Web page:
(1926–) South African biophysicist
Klug was born in Lithuania of South African parents, and moved to South Africa at the age of three. He studied medicine for a year at Witwatersrand University, Johannesburg, and then changed to study science. He moved to Cape Town in 1947 where he took a master's degree in crystallography. In 1949 Klug moved to England, where he worked at the Cavendish Laboratory, Cambridge. In 1954 he went to Birkbeck College, London, and was director of the Virus Structure Research Group there from 1958 to 1962, when he returned to Cambridge.
Klug originally developed a technique of improving results of electron microscopy by illuminating the micrograph with laser light. For micrographs of regular structures, a diffraction pattern is produced, from which extra information on the specimen can be obtained. At Birkbeck, Klug worked with J. D. Bernal on the polio virus. With Donald Caspar he went on to study small viruses. These are either rod-shaped or spherical, and consist of nucleic acids covered by a protein coat. Klug and Caspar developed a theory of how the coat could be formed by an arrangement of smallish quasiequivalent protein molecules.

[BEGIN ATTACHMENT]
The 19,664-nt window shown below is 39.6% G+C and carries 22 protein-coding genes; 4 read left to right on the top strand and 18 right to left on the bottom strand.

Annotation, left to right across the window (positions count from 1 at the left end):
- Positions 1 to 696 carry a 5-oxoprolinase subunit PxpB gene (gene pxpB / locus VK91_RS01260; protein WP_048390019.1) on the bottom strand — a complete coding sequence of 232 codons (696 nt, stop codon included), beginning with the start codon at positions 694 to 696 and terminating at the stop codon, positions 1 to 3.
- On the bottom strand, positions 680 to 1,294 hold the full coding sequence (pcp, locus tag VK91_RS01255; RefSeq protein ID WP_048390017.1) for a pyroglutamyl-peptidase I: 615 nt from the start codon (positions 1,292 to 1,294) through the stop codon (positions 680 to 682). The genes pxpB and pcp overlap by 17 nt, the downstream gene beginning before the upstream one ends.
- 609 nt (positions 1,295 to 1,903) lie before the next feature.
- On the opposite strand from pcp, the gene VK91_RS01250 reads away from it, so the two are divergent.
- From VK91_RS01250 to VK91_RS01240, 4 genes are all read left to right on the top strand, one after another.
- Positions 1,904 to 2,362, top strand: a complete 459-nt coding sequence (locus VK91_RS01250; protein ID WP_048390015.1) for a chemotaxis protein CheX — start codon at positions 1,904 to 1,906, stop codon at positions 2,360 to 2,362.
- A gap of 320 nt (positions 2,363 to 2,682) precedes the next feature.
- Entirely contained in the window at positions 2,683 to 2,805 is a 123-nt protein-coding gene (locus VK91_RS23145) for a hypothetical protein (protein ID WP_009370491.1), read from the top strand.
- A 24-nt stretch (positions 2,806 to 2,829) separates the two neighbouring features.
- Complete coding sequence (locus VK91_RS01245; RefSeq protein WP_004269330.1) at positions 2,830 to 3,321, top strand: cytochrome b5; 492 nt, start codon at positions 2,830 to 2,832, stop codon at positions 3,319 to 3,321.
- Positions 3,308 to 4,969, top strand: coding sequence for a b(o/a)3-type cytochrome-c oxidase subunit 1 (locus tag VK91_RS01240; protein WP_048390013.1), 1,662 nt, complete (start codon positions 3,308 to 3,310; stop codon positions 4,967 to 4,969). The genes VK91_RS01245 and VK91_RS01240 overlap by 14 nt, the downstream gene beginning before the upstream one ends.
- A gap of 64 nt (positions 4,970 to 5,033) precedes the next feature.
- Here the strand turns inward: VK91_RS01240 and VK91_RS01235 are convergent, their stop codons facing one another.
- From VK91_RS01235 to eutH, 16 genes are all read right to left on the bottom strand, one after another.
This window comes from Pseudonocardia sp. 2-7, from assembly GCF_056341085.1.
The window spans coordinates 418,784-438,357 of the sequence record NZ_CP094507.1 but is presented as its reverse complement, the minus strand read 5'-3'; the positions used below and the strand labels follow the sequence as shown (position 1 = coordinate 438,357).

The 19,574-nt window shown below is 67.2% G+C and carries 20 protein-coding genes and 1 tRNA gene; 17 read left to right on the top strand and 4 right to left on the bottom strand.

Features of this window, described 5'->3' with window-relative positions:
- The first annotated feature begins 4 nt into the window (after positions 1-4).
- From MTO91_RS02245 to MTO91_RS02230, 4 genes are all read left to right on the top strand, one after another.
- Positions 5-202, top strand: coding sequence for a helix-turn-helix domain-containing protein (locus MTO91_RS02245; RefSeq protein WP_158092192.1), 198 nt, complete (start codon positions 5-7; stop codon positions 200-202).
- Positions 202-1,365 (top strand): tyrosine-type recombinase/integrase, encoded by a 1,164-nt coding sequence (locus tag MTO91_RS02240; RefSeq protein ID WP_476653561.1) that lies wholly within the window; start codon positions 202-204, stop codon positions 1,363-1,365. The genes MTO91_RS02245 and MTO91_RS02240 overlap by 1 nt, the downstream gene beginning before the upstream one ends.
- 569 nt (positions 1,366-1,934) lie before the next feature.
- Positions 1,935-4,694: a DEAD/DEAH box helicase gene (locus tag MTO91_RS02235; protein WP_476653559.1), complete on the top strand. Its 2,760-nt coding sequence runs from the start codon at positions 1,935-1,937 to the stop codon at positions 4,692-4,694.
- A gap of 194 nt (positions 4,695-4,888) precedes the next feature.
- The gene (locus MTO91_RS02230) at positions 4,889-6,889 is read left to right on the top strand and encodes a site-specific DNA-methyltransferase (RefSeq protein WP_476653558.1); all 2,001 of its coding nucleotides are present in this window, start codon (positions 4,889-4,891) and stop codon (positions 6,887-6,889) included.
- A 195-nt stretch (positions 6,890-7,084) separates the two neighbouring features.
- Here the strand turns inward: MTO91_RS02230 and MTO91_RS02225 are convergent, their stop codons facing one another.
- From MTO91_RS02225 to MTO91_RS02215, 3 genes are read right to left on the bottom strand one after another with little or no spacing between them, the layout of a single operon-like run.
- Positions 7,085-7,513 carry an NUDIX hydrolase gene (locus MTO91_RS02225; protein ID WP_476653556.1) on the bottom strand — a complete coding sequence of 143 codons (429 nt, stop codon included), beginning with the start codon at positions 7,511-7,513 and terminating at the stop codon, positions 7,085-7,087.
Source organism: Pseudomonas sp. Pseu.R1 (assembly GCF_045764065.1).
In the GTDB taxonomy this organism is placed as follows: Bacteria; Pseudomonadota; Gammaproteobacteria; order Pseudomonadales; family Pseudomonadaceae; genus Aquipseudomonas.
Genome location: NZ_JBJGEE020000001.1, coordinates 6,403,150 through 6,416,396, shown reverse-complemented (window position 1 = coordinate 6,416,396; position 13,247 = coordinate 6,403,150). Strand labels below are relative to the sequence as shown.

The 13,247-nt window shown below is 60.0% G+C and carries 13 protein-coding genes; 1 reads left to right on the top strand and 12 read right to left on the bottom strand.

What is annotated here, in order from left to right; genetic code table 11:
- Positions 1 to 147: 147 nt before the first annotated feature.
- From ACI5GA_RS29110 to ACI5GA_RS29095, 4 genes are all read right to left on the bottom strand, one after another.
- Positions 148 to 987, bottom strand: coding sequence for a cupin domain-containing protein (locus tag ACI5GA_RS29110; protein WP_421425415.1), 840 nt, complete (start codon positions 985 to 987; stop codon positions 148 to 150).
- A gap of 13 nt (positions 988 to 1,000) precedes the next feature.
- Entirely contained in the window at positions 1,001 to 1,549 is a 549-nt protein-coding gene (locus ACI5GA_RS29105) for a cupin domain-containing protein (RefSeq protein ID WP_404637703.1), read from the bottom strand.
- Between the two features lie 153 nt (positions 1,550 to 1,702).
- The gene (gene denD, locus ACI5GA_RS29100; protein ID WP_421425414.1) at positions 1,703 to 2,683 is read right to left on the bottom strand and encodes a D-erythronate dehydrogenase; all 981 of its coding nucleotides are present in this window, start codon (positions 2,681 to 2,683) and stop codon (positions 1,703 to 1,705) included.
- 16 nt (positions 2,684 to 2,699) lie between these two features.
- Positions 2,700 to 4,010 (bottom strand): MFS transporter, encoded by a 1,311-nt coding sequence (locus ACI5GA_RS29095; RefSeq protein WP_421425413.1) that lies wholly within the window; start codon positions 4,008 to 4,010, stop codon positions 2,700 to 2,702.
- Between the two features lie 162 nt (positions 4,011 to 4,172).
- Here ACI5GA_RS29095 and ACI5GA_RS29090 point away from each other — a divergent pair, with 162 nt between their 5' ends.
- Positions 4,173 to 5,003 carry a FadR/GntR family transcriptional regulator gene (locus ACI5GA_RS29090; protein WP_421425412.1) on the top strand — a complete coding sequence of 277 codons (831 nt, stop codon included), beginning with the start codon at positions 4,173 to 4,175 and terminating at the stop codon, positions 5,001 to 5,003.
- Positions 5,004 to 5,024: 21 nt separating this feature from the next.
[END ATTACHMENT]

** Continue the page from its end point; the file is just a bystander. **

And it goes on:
At Cambridge, Klug worked on helical viruses showing how the protein units form. He went on to investigate the structure and action of transfer DNA in animal cells. More recently he has worked on chromatin in cells. Klug received the 1982 Nobel Prize for chemistry for his work in molecular biology.
Subjects: Science and Mathematics.